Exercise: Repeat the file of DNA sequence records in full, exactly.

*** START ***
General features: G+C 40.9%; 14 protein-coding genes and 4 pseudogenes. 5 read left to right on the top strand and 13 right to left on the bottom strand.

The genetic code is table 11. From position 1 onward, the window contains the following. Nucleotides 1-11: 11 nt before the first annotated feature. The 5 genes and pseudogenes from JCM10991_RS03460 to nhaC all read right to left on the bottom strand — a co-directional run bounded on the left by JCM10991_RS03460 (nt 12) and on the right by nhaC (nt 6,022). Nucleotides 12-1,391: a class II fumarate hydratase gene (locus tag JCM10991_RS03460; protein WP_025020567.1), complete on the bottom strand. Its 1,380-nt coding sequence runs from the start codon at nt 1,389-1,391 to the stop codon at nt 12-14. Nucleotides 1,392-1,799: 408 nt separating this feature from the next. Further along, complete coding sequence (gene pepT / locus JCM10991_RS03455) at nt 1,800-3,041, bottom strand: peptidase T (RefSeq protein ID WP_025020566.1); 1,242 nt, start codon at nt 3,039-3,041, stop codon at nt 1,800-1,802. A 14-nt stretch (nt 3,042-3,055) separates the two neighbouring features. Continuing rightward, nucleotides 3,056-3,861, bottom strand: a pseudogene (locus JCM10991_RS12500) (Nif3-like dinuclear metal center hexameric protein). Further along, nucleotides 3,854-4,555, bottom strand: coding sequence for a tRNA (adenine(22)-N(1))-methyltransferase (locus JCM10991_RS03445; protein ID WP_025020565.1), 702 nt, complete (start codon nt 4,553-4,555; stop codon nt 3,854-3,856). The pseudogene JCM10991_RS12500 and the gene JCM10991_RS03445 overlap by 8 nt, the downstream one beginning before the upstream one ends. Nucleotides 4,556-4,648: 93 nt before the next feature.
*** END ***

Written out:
General features: G+C 40.9%; 14 protein-coding genes and 4 pseudogenes. 5 read left to right on the top strand and 13 right to left on the bottom strand.

The genetic code is table 11. From position 1 onward, the window contains the following. Nucleotides 1-11: 11 nt before the first annotated feature. The 5 genes and pseudogenes from JCM10991_RS03460 to nhaC all read right to left on the bottom strand — a co-directional run bounded on the left by JCM10991_RS03460 (nt 12) and on the right by nhaC (nt 6,022). Nucleotides 12-1,391: a class II fumarate hydratase gene (locus tag JCM10991_RS03460; protein WP_025020567.1), complete on the bottom strand. Its 1,380-nt coding sequence runs from the start codon at nt 1,389-1,391 to the stop codon at nt 12-14. Nucleotides 1,392-1,799: 408 nt separating this feature from the next. Further along, complete coding sequence (gene pepT / locus JCM10991_RS03455) at nt 1,800-3,041, bottom strand: peptidase T (RefSeq protein ID WP_025020566.1); 1,242 nt, start codon at nt 3,039-3,041, stop codon at nt 1,800-1,802. A 14-nt stretch (nt 3,042-3,055) separates the two neighbouring features. Continuing rightward, nucleotides 3,056-3,861, bottom strand: a pseudogene (locus JCM10991_RS12500) (Nif3-like dinuclear metal center hexameric protein). Further along, nucleotides 3,854-4,555, bottom strand: coding sequence for a tRNA (adenine(22)-N(1))-methyltransferase (locus JCM10991_RS03445; protein ID WP_025020565.1), 702 nt, complete (start codon nt 4,553-4,555; stop codon nt 3,854-3,856). The pseudogene JCM10991_RS12500 and the gene JCM10991_RS03445 overlap by 8 nt, the downstream one beginning before the upstream one ends. Nucleotides 4,556-4,648: 93 nt before the next feature.